Armstrong Admission Overshadows Froome Dominance

tdf_stage20_2013_froome

by Barnaby CHESTERMAN

PARIS, Dec 19, 2013 (AFP) – Almost every year cycling reaches peak interest
at the end of July with the culmination of the Tour de France, but 2013 was
the year in which Lance Armstrong ensured mid-January saw the sport’s defining
moment.

Armstrong took to the US airwaves to finally admit what everyone already
knew, that he had been a drugs cheat throughout his career.

Accepting an invitation from the queen of chat-show hosts Oprah Winfrey,
whose inexperience as an investigative reporter — or perhaps due to
contractual obligations – made for a rather shallow and unrevealing admission,
Armstrong began the quest to rebuild his reputation by coming clean.

He admitted to have taken doping products, notably the blood-booster EPO,
throughout all seven of his record number of Tour de France successes, of
which he had already been stripped by the US Anti-Doping agency (USADA).

But he stopped a long way short of lifting the lid on the hows, whys and
who were involves of his sordid past, leaving many viewers feeling a sense of
frustration at having been told no more than was already widely suspected.

But the end of that long-running saga, which had seen Armstrong
relentlessly pursued by journalists aiming to uncover his dodgy dealings
throughout his career, and then by a subsequent federal inquiry followed by a
USADA investigation, promised to cast a shadow over the entire season.

And so it proved as Briton Chris Froome’s excellence and domination of the
greatest race of them all was accompanied by a steady stream of unsavory
speculation.

Time and again Froome was forced to answer questions about doping, about
whether he was involved and about whether cycling could emerge from its
tainted past into a bright new, and clean, future.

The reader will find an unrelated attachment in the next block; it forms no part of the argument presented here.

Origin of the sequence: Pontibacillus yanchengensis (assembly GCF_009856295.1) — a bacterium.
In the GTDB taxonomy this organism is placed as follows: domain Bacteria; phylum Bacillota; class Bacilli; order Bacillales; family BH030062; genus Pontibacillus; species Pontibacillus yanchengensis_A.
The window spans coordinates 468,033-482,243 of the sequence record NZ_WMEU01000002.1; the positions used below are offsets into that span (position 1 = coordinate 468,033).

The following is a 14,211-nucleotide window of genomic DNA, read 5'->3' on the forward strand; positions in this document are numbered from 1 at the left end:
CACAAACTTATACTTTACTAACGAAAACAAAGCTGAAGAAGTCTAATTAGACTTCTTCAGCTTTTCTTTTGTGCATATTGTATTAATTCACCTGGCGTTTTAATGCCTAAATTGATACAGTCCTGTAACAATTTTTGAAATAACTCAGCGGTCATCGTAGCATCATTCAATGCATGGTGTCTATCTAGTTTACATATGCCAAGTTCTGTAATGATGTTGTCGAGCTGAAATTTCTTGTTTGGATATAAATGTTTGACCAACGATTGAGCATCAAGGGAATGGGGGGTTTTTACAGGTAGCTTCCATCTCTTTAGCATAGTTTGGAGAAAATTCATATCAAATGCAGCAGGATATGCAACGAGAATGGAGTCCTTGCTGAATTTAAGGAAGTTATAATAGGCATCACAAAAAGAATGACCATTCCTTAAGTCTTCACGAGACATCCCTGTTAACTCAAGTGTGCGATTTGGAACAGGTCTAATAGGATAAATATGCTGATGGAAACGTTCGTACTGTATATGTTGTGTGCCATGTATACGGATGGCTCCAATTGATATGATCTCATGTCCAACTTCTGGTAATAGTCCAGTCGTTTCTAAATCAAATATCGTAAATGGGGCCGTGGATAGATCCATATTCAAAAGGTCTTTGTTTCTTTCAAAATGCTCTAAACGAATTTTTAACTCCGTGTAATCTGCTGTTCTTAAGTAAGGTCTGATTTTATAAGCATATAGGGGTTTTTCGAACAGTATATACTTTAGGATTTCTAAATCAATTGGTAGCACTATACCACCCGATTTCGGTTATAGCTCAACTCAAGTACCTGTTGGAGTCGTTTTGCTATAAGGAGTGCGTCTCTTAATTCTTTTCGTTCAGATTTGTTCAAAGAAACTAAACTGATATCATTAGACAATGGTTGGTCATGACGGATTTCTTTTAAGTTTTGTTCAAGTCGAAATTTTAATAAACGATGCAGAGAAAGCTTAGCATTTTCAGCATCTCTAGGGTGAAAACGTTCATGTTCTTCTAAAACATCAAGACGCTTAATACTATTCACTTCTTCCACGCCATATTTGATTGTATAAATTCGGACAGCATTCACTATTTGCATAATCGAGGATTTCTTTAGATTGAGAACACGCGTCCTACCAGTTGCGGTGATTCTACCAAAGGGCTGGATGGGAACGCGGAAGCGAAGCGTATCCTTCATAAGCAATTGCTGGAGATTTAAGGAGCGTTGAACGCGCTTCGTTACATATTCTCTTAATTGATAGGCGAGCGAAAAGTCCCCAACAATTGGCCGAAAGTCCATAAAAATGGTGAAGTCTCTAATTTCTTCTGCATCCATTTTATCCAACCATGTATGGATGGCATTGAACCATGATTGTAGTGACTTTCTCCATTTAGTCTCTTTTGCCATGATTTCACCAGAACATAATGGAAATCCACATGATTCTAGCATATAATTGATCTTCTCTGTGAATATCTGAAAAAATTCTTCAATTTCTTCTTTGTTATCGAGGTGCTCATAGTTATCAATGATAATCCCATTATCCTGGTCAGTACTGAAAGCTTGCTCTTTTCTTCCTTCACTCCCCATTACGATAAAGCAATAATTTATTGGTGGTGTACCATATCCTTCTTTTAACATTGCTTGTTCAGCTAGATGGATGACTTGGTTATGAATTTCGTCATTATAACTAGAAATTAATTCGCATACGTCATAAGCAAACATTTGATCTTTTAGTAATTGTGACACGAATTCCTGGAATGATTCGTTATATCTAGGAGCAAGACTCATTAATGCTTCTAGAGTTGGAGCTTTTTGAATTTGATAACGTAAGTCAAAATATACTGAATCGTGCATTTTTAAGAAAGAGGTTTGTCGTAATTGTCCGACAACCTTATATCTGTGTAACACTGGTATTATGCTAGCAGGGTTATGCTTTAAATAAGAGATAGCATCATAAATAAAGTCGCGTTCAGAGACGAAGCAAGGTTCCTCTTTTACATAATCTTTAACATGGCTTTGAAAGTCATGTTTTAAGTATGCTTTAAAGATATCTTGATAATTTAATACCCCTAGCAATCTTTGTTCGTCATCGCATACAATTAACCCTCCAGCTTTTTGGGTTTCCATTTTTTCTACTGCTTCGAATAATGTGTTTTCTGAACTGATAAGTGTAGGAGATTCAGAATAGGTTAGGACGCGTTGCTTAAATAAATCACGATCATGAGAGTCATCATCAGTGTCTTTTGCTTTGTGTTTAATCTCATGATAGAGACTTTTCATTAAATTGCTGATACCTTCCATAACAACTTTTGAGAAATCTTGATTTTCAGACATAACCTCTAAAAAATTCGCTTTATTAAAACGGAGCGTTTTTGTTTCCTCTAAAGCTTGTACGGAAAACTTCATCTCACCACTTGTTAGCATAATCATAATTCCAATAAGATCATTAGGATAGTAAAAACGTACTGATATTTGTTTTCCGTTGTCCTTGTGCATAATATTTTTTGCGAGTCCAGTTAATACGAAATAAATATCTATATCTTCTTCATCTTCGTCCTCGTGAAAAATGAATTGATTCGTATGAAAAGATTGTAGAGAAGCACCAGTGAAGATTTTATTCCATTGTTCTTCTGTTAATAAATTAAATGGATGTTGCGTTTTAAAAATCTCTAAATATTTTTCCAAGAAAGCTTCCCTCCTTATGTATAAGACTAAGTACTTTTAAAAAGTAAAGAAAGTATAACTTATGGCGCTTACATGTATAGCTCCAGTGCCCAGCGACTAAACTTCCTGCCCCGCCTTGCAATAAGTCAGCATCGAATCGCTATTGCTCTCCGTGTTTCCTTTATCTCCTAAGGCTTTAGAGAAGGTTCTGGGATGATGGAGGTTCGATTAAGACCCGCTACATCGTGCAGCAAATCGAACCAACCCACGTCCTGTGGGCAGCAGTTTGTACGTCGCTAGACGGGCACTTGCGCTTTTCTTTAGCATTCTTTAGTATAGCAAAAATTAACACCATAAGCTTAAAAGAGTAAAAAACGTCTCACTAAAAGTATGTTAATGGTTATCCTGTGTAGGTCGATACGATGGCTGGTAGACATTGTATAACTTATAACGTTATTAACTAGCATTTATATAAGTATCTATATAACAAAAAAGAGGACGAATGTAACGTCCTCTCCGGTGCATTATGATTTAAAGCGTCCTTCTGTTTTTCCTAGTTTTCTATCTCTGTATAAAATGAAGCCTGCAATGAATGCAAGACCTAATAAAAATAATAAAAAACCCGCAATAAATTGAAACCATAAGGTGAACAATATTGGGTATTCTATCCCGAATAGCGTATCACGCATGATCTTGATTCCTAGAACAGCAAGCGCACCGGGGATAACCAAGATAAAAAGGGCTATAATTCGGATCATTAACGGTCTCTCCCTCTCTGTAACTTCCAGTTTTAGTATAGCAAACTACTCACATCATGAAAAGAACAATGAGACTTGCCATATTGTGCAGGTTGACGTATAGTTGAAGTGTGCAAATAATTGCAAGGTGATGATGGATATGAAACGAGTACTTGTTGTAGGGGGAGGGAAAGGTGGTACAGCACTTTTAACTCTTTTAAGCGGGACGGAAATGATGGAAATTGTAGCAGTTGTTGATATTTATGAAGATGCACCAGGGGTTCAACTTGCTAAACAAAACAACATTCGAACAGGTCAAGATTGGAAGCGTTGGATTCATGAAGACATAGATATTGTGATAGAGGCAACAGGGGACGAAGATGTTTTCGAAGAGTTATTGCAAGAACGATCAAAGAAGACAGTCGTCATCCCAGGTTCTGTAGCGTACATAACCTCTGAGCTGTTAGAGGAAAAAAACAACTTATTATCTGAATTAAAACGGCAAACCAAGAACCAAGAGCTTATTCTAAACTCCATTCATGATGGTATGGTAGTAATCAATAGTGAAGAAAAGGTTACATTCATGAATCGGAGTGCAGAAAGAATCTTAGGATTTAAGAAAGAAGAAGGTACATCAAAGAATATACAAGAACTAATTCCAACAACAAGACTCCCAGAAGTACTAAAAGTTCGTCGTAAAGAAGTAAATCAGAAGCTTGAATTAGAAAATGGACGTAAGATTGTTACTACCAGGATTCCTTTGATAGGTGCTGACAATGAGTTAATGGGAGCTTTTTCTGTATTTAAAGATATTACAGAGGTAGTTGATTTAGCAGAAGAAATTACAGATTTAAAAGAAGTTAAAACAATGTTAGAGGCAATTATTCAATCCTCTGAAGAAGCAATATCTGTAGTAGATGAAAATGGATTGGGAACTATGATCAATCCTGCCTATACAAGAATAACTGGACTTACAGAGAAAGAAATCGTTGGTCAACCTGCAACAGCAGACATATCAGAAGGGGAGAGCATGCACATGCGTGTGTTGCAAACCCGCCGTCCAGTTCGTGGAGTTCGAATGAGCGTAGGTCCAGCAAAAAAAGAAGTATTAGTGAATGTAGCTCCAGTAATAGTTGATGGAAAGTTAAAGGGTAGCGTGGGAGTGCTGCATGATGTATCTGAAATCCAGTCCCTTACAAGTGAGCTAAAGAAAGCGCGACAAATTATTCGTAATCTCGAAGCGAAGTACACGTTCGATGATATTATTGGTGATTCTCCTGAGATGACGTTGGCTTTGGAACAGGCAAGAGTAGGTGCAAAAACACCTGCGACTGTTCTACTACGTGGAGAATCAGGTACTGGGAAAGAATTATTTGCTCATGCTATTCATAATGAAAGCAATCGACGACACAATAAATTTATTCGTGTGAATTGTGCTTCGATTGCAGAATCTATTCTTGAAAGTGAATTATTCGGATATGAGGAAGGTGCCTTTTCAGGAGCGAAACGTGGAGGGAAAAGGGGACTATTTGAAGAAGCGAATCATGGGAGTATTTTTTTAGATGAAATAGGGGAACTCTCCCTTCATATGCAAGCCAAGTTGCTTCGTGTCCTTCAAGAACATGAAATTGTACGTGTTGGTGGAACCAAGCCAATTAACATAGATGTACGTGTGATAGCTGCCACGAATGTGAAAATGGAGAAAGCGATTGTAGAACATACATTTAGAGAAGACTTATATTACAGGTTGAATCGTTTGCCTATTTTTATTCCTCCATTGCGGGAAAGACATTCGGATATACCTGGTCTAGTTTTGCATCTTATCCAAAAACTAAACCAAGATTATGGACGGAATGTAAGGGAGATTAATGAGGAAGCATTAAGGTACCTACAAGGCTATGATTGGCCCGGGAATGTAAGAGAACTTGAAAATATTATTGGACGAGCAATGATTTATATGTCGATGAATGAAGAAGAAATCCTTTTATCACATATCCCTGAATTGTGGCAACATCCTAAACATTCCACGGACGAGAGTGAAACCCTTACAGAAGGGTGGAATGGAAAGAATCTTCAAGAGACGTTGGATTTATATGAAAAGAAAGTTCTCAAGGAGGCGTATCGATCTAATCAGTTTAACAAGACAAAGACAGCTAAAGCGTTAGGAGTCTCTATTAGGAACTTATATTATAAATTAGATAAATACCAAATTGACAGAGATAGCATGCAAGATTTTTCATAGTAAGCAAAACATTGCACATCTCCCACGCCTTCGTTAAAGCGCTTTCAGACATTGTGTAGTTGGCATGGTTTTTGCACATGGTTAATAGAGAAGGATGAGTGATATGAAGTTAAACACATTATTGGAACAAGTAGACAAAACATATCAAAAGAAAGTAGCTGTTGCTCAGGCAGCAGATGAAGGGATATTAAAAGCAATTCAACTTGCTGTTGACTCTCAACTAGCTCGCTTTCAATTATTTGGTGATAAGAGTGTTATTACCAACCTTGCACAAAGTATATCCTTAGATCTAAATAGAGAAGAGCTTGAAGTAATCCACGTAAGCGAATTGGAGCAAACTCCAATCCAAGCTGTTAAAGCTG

Froome himself was majestic, winning the Grand Boucle by more than four
minutes from talented Colombian climber Nairo Quintana.

And he also did so without the dominance from Team Sky that his teammate
and predecessor Bradley Wiggins had enjoyed the previous year.

He had crashed in the neutral zone on the very first stage in Corsica,
effectively lost two team-mates to crashes early on in the race and was left
isolated on stage nine, the day after his imperious victory up Ax 3 Domaines
had put him in yellow.

Only gritty determination ensured he lost no time to the relentless attacks
launched by a particularly sprightly Movistar team, whose leader Alejandro
Valverde would eventually be eclipsed by younger statesman Quintana.

Froome’s super-domestique Richie Porte had cracked that day but he came
back to form in the final week to help his leader extend his lead with victory
on Mont Ventoux.

It capped a fine year for Froome in which he won the Tour of Oman,
Criterium International, Tour de Romandie and Criterium du Dauphine, while
finishing second in the Tirreno-Adriatico.

It was a polar opposite year for Wiggins, who had decided to take on the
Giro d’Italia only to be forced to withdraw after stage 12 following a
miserable race in which a crash and puncture had lost him time before he then
lost his bottle on wet descents and eventually caught a cold to boot.

He pulled out of his Tour de France defense due to injury and refocussed on
the World Championships time-trial, but although he was dominant in that
discipline the previous year, winning Olympic gold, this time he finished
second to Tony Martin, who won for the third year in a row.

There was a shock in the road race in dire conditions with Rui Costa, of
Movistar, triumphing ahead of a tearful Joaquim Rodriguez.

Vincenzo Nibali won the Giro d’Italia on home soil but came up short in his
quest for a second Vuelta a Espana when American veteran Chris Horner, at the
age of 41, stunned the whole field in achieving the greatest result of his
life.

For Rodriguez, who finished third at the Tour and fourth in the Vuelta,
there was the consolation of finishing top of the overall UCI World Tour
standings.

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